Finance Major Having Second Thoughts as Revolution Creeps Ever Closer

By: Robert Kinnaird and James Sweeney

Hofstra University senior Miles Franklin has spent the last 3 years studying finance, economics, business, and management, an ambitious undertaking which Franklin himself admits he had little choice in making. “It always seemed like the pragmatic thing to do,” Franklin said, in between a Winter-session seminar on Keynesian policy and a meeting with academic advisement. “It seemed like the only reasonable choice, considering how shitty they make being poor look on TV.”

Franklin, a Long Island native, has more recently expressed thoughts of regret about pursuing his undergraduate education at Hofstra’s Zarb School of Business, noting that there are “far more revolutionary leftists on this campus than I could have ever imagined,” and that his “persistent attempts to Red Pill fence-sitters using the Facebook meme group” have led  all of them to now know his face and name. “It also doesn’t help,” he added, “that most of them grew up in my neighborhood.”

Franklin has always been excited by the idea of contributing, both directly and indirectly, to the perpetuity of class disparity, a fact largely made evident by his love of Diplo, as well as by his face.

“It never really mattered to me who was getting left behind or outright crushed” he said. “Prison inmates, the working poor, immigrants, women, anyone I could use as a pawn in the game of life. I don’t hate any of these groups; I just really love the markets. And if there’s one thing the markets have taught me, it’s that women love money. Probably because of some of the stuff I mentioned earlier. The wage gap or whatever.”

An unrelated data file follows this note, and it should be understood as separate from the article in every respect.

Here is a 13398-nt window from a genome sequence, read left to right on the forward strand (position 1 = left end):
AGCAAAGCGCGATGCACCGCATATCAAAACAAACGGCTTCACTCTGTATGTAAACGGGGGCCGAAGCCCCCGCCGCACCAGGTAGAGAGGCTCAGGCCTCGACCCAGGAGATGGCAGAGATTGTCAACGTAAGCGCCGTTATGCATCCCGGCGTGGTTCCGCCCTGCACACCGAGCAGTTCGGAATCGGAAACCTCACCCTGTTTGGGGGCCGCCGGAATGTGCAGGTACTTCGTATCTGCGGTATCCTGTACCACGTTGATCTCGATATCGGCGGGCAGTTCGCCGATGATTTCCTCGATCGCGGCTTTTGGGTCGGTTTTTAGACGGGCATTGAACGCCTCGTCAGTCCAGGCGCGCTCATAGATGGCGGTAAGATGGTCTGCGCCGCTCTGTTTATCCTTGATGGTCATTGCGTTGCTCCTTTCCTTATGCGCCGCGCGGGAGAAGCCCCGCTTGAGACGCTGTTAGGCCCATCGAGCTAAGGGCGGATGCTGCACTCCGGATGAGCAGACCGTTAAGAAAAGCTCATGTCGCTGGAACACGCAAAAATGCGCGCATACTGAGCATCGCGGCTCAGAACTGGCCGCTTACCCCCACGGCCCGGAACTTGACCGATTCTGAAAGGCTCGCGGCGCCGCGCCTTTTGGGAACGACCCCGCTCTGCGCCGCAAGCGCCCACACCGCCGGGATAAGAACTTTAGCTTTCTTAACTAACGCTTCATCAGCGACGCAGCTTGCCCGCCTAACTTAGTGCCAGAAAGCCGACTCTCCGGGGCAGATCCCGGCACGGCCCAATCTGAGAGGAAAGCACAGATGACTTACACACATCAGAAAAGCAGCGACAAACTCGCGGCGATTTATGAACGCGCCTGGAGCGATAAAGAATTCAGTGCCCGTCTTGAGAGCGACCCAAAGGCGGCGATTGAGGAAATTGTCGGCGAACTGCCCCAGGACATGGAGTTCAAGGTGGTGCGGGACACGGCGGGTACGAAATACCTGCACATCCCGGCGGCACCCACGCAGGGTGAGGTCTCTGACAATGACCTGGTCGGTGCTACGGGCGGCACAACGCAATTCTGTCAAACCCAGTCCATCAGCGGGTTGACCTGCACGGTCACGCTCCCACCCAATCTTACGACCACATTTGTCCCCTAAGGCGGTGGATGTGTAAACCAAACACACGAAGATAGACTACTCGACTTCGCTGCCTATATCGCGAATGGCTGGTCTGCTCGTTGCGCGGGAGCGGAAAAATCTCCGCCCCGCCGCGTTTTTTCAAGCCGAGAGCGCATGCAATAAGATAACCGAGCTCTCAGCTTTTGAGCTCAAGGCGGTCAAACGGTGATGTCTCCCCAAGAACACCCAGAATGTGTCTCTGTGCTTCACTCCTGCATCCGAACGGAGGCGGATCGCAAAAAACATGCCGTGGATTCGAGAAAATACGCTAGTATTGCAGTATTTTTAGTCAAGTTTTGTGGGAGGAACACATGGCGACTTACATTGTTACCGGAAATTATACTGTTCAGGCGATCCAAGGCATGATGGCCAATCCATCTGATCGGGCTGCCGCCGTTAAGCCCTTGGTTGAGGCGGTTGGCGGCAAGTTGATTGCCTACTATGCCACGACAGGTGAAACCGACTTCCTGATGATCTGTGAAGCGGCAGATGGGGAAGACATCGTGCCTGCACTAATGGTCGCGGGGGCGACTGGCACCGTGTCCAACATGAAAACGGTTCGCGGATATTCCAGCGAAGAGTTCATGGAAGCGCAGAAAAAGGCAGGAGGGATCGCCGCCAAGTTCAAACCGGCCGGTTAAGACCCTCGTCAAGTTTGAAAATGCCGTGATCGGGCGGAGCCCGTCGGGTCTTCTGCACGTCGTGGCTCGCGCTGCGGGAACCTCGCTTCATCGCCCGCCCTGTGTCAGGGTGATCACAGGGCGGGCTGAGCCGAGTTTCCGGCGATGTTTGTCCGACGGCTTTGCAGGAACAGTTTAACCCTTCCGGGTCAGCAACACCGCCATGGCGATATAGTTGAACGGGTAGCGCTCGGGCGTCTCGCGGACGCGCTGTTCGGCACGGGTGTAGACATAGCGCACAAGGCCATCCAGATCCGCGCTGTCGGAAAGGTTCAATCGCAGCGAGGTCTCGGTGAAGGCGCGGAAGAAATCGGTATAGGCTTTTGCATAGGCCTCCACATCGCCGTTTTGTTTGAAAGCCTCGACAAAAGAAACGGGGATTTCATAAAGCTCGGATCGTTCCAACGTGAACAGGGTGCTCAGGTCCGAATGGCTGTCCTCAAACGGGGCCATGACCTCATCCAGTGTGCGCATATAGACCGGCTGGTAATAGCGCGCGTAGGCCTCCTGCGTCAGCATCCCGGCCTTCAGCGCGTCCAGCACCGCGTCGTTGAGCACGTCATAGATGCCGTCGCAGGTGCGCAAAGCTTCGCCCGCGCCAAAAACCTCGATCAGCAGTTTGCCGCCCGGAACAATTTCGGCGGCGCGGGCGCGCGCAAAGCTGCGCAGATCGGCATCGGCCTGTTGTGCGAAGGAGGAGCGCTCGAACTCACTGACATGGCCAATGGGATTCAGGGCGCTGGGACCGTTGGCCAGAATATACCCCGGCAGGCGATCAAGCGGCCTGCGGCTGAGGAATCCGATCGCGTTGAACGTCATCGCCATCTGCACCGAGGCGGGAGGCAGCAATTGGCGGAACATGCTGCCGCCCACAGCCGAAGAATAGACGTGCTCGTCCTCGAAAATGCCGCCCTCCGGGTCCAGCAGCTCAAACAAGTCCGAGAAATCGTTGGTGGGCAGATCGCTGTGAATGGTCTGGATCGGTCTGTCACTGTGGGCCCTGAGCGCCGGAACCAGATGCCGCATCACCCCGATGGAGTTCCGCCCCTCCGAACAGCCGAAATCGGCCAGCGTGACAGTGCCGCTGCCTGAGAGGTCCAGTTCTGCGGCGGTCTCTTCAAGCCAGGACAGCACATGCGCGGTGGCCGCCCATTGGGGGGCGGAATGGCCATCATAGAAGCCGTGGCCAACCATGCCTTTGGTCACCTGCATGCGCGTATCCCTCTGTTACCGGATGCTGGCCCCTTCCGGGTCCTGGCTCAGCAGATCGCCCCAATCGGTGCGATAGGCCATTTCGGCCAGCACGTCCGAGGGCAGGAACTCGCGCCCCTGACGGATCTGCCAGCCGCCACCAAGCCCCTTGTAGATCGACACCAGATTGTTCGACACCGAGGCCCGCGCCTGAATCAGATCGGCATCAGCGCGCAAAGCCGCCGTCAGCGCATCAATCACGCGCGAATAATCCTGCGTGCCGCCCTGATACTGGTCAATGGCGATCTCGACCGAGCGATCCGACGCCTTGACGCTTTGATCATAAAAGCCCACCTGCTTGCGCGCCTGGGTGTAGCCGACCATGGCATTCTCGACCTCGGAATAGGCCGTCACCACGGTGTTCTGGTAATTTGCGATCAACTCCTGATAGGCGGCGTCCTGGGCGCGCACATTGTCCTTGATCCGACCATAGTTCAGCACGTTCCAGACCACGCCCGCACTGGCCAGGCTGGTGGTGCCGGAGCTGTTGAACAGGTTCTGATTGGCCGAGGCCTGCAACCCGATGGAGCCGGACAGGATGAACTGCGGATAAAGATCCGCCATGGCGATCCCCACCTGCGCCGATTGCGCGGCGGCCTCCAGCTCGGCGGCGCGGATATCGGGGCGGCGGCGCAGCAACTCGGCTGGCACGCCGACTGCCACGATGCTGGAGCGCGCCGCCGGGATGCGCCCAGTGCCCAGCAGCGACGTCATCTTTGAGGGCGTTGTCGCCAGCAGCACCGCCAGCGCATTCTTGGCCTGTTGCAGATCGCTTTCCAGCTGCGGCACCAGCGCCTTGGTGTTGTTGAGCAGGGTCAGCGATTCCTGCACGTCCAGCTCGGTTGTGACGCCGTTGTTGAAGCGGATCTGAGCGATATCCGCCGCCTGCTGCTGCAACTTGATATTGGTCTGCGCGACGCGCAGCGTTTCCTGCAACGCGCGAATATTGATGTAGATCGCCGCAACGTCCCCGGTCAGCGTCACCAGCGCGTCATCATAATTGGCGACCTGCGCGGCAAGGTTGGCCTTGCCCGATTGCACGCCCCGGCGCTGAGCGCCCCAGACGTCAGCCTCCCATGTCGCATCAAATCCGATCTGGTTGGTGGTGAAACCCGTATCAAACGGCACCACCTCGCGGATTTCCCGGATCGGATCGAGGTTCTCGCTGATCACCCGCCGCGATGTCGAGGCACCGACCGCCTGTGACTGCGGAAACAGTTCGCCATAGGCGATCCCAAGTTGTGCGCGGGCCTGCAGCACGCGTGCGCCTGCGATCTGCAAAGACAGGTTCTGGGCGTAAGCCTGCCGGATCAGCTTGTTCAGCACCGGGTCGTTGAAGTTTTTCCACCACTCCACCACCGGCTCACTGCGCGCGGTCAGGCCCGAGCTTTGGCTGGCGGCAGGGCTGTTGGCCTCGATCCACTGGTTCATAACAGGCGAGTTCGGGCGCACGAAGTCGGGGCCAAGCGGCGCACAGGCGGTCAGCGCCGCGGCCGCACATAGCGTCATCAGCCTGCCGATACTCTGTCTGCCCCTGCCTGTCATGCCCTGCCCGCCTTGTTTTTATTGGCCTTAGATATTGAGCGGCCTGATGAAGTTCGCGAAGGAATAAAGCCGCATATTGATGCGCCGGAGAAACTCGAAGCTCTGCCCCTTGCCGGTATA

Franklin’s primary concern has shifted, though. Where life was once something of a competition between himself and his friends to see who could successfully trade Bitcoin for something more than handsex, the frightening reality of what’s soon to come has forced Franklin to acknowledge the rather charmed nature of his existence up until now.

“The oppressed are slowly but surely realizing that violence will soon be the only answer left in combatting some of the sweet shit I have going on. And who can really blame them? I’m not an idiot -- I mean, clearly: I’m co-chair of the second largest business frat on campus. You’d have to be in Beta Alpha Psi to not realize that when the streets inevitably run red with the blood of bankers, it will be me and my family who are torn from our homes and hung for our greed. It’s plain as day. Still a bummer, though, obviously.”

Despite much of the doom and gloom rhetoric that's been making its way through the bureaucratic channels of his family’s estate, Franklin is courageously still able to find humor in a time when he should almost surely be hiding in some kind of underground bunker.

“The ironic thing about all this, is that the same semi-automatic rifles AntiFa will be using to execute us in their Wall Street/Oak Street firing squads, are the ones my father lobbied for years to have readily available to the public. Of course, that was back when we sorta figured we’d have all the guns for ourselves; though we probably should have known the tide was turning when those snowflakes started bludgeoning skinheads with bricks and barbed-wire bats.” As Franklin bid farewell to us, a too-large briefcase in one hand and an electrified longboard in the other, he was sure to make no qualms about the impending class-war to come.

“When the time comes that the name of the game is simply ‘kill or be killed’,” he said, “I won’t feel one ounce of guilt about gunning down Zumiez employees from atop daddy’s turret. Because if there’s one thing I’ve learned in business school, it’s that we’re never really the ones pulling the trigger. We are, at best, enacting the will of something far greater. The invisible hand of the market. Fuckin’ Adam Smith, dude.”